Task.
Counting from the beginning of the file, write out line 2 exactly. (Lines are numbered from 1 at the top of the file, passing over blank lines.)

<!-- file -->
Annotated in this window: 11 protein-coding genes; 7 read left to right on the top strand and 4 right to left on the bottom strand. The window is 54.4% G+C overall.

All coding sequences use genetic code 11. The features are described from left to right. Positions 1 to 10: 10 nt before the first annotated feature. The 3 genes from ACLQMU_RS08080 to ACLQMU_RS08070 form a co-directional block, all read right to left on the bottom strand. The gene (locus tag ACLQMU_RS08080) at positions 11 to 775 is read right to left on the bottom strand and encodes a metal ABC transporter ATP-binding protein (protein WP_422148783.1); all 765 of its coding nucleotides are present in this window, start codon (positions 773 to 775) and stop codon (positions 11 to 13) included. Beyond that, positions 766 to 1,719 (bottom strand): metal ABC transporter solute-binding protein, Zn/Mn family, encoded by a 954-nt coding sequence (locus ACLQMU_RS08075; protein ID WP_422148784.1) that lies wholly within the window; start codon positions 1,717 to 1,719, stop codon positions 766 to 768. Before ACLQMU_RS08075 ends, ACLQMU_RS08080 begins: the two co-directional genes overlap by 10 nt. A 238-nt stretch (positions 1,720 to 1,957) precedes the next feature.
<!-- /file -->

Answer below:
All coding sequences use genetic code 11. The features are described from left to right. Positions 1 to 10: 10 nt before the first annotated feature. The 3 genes from ACLQMU_RS08080 to ACLQMU_RS08070 form a co-directional block, all read right to left on the bottom strand. The gene (locus tag ACLQMU_RS08080) at positions 11 to 775 is read right to left on the bottom strand and encodes a metal ABC transporter ATP-binding protein (protein WP_422148783.1); all 765 of its coding nucleotides are present in this window, start codon (positions 773 to 775) and stop codon (positions 11 to 13) included. Beyond that, positions 766 to 1,719 (bottom strand): metal ABC transporter solute-binding protein, Zn/Mn family, encoded by a 954-nt coding sequence (locus ACLQMU_RS08075; protein ID WP_422148784.1) that lies wholly within the window; start codon positions 1,717 to 1,719, stop codon positions 766 to 768. Before ACLQMU_RS08075 ends, ACLQMU_RS08080 begins: the two co-directional genes overlap by 10 nt. A 238-nt stretch (positions 1,720 to 1,957) precedes the next feature.